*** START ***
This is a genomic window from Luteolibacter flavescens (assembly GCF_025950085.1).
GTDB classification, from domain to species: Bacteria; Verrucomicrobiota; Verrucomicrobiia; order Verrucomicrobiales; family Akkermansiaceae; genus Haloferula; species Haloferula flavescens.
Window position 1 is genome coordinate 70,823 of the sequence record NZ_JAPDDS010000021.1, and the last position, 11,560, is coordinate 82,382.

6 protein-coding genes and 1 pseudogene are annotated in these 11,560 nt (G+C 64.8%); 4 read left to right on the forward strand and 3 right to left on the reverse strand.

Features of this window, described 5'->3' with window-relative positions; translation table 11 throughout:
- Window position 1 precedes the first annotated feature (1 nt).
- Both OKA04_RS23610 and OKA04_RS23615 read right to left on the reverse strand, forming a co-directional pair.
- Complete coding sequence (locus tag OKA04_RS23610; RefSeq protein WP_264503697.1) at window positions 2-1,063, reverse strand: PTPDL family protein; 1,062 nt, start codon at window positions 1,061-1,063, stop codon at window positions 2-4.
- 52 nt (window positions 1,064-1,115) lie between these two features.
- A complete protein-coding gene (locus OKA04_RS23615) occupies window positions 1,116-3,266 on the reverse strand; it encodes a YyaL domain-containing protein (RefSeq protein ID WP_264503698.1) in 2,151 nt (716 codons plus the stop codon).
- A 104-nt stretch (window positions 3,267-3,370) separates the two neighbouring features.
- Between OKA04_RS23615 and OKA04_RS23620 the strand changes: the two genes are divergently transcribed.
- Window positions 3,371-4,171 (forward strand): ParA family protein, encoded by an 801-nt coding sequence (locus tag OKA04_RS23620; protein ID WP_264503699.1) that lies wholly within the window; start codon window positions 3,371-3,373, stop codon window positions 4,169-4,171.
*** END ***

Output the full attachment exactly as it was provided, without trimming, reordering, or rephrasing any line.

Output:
This is a genomic window from Luteolibacter flavescens (assembly GCF_025950085.1).
GTDB classification, from domain to species: Bacteria; Verrucomicrobiota; Verrucomicrobiia; order Verrucomicrobiales; family Akkermansiaceae; genus Haloferula; species Haloferula flavescens.
Window position 1 is genome coordinate 70,823 of the sequence record NZ_JAPDDS010000021.1, and the last position, 11,560, is coordinate 82,382.

6 protein-coding genes and 1 pseudogene are annotated in these 11,560 nt (G+C 64.8%); 4 read left to right on the forward strand and 3 right to left on the reverse strand.

Features of this window, described 5'->3' with window-relative positions; translation table 11 throughout:
- Window position 1 precedes the first annotated feature (1 nt).
- Both OKA04_RS23610 and OKA04_RS23615 read right to left on the reverse strand, forming a co-directional pair.
- Complete coding sequence (locus tag OKA04_RS23610; RefSeq protein WP_264503697.1) at window positions 2-1,063, reverse strand: PTPDL family protein; 1,062 nt, start codon at window positions 1,061-1,063, stop codon at window positions 2-4.
- 52 nt (window positions 1,064-1,115) lie between these two features.
- A complete protein-coding gene (locus OKA04_RS23615) occupies window positions 1,116-3,266 on the reverse strand; it encodes a YyaL domain-containing protein (RefSeq protein ID WP_264503698.1) in 2,151 nt (716 codons plus the stop codon).
- A 104-nt stretch (window positions 3,267-3,370) separates the two neighbouring features.
- Between OKA04_RS23615 and OKA04_RS23620 the strand changes: the two genes are divergently transcribed.
- Window positions 3,371-4,171 (forward strand): ParA family protein, encoded by an 801-nt coding sequence (locus tag OKA04_RS23620; protein ID WP_264503699.1) that lies wholly within the window; start codon window positions 3,371-3,373, stop codon window positions 4,169-4,171.